A big hat tip to HousingPanic for sharing the following from Lawrence Yun, chief economist for the National Association of Realtors. From Yun’s remarks we learn two things- first that Yun follows the blogosphere and is apparently a HousingPanic reader. [Do you suppose he stops by Doom while he’s at it?] The other is that Yun obviously has methodology issues:
Back in 2001, in the aftermath of the internet stock bubble collapse and the September 11 terrorist attacks, Alan Greenspan — then the Fed chairman — made deep cuts in interest rates in order to stave off a possible economic recession. Many also blame Mr. Greenspan for having fueled the housing market bubble and subsequent collapse by keeping the rates too low for too long.
Though some in the blogosphere have figured Alan Greenspan as one of the key persons to blame for the current housing mess, I do not blame Mr. Greenspan. I believe there is plenty of blame to go around due to other factors.
[HP has taken it to Greenspan a time or two– but has also found "plenty of blame to go around." What do you know, Keith and Yun agree on something!]
It is also fine for people to point the finger at me. In a fast changing market conditions, I too have been off on my forecast. I knew that the boom was clearly unsustainable and I made the forecast in early 2007 that home prices were likely to experience a price decline on a national level for the first time since the Great Depression. The national median home price indeed fell by 1.4%.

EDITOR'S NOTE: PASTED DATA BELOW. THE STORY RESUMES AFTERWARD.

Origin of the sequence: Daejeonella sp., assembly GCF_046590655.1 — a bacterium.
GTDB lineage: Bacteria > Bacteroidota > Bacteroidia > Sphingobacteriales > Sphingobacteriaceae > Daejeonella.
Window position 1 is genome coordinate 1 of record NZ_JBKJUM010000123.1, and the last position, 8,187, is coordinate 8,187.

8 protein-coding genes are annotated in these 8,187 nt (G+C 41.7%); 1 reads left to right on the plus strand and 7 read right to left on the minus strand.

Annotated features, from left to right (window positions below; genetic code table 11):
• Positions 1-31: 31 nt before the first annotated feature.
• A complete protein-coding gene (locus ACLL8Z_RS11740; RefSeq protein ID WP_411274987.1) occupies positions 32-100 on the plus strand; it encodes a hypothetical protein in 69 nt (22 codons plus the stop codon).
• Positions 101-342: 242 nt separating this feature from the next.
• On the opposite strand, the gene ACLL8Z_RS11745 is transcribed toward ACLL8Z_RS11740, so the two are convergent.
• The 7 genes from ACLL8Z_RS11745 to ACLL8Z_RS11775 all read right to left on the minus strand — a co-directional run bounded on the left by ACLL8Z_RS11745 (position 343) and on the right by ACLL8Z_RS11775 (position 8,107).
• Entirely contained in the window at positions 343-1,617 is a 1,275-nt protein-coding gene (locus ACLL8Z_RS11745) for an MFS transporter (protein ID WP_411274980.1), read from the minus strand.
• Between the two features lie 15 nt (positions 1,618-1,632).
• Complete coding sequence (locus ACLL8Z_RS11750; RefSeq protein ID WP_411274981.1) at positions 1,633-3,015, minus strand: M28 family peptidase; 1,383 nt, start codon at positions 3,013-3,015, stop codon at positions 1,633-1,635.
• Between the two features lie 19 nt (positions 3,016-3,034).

I believe I downgraded my forecast for ten or so straight months in 2007 as it was strongly pointed out to me. At the same time, the Blue Chip consensus forecast, comprised of about top 50 private forecasters, including forecasts by Merrill Lynch, Goldman Sachs, UCLA, and the like — had also downgraded the housing forecast by more than 20 straight months. Forecasting is never perfect. Forecasts are bound to be off but the forecaster’s job is to make the best prognosis given the available information at the time. The readers should always view any forecast with caveat emptor.
My offhand recommendation would be that if your forecasts were excessively optimistic that many months in a row, it’s time to reconsider your forecasting methods. Yun however, rather than changing methodology, apparently revises his forecasts when it is "strongly pointed out" that they are wrong.
Yun did say "The readers should always view any forecast with caveat emptor."
It appears that Yun and I can find something that we agree on as well.